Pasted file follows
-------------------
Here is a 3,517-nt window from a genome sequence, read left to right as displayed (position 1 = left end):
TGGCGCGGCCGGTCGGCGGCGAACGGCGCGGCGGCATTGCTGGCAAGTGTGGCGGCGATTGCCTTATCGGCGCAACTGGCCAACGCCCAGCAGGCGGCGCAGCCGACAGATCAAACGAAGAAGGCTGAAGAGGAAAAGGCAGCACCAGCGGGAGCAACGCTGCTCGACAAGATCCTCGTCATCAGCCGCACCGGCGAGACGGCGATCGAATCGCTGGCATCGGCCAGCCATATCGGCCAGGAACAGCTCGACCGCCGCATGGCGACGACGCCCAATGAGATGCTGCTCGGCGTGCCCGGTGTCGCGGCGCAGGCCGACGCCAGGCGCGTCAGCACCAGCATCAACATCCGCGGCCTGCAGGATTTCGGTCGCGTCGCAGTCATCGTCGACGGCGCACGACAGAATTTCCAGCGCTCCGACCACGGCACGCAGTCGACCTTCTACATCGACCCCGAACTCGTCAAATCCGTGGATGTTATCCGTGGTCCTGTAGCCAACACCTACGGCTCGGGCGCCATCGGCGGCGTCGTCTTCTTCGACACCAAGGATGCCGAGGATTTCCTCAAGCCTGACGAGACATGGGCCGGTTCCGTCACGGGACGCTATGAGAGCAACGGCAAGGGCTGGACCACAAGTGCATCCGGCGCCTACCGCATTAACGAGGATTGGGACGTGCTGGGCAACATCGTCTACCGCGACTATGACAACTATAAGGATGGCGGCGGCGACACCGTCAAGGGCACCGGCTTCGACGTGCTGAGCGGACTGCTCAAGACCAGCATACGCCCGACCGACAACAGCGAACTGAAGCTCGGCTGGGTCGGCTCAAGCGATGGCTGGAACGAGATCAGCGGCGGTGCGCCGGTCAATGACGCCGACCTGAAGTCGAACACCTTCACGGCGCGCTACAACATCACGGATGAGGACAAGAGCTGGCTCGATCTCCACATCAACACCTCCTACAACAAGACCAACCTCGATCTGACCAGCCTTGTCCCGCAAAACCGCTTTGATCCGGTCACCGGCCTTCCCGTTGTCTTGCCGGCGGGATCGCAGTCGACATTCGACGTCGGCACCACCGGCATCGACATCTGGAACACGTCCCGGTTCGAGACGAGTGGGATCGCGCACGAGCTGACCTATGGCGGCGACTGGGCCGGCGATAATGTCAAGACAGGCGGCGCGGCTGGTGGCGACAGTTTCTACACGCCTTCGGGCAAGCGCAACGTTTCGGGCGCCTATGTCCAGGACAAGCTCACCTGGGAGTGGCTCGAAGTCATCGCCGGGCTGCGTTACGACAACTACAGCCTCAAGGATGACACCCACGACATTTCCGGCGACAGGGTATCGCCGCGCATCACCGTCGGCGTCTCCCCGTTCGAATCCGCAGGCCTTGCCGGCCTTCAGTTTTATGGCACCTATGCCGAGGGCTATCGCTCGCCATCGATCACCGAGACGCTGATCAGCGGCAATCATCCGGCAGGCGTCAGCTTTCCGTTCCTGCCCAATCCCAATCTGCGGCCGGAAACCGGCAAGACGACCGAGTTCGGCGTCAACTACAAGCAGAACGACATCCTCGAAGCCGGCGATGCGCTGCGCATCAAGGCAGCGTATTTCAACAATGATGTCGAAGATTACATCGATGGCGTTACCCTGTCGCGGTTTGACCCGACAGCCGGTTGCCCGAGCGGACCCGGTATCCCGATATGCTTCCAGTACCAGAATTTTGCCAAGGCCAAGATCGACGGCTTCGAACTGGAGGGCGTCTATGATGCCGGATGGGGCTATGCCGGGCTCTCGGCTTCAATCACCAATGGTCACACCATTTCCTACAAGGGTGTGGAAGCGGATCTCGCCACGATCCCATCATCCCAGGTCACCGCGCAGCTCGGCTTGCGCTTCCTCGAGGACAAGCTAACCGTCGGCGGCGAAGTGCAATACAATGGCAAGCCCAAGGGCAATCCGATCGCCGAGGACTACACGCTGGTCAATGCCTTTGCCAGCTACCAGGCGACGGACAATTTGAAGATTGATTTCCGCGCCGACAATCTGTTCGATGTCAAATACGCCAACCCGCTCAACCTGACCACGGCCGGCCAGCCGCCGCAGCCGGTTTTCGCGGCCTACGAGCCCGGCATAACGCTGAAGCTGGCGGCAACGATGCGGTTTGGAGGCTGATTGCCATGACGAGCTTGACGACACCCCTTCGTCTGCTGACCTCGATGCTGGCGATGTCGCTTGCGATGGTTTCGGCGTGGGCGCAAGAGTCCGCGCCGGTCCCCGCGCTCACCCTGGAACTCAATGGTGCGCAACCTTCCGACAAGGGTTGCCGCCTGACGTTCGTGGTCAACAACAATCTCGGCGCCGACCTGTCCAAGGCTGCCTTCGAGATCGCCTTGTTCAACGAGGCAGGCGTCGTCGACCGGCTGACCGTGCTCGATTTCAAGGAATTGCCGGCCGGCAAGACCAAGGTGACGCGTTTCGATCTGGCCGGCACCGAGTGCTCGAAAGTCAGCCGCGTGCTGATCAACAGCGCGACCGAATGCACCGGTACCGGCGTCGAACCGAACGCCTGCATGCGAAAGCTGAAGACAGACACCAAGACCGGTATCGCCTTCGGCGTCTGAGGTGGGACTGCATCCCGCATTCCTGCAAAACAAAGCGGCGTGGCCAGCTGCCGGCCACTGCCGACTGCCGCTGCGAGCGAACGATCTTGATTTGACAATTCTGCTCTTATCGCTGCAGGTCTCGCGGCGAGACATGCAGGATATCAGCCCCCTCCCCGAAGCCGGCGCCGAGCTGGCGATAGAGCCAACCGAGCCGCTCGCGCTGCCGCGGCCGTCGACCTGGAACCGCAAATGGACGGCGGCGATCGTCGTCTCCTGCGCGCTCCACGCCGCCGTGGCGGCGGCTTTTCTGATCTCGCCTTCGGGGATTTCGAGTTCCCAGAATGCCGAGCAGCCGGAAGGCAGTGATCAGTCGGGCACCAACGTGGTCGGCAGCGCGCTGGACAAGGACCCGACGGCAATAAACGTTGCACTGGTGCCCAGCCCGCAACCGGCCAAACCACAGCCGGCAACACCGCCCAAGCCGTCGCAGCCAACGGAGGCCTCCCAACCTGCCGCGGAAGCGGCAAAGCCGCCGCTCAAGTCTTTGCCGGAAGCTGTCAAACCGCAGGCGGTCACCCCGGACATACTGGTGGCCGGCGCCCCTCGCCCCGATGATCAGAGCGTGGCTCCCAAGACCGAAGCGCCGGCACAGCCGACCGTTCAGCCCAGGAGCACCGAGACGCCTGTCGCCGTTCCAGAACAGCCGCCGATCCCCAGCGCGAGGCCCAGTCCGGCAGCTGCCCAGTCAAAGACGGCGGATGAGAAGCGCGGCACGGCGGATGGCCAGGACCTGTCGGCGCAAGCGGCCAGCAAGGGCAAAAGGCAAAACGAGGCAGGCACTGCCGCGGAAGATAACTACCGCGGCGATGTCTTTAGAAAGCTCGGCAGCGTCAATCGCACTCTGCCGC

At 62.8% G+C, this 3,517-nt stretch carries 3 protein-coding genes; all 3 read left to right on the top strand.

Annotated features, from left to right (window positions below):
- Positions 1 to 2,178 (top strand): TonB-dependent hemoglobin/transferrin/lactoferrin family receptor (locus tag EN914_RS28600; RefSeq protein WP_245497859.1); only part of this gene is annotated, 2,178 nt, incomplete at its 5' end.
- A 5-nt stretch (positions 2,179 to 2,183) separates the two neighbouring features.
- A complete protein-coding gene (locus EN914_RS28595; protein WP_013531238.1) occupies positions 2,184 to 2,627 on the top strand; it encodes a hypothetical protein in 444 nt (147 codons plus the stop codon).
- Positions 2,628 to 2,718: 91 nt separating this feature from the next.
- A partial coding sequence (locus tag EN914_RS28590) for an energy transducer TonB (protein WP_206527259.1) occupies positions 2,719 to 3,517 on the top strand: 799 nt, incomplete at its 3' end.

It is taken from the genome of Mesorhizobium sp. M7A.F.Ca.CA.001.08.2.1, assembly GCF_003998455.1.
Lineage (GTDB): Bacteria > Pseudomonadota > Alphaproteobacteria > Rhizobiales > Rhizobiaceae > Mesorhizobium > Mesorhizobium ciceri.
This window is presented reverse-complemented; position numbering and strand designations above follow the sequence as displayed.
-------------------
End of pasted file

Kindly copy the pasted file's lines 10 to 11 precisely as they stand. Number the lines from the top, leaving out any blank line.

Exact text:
It is taken from the genome of Mesorhizobium sp. M7A.F.Ca.CA.001.08.2.1, assembly GCF_003998455.1.
Lineage (GTDB): Bacteria > Pseudomonadota > Alphaproteobacteria > Rhizobiales > Rhizobiaceae > Mesorhizobium > Mesorhizobium ciceri.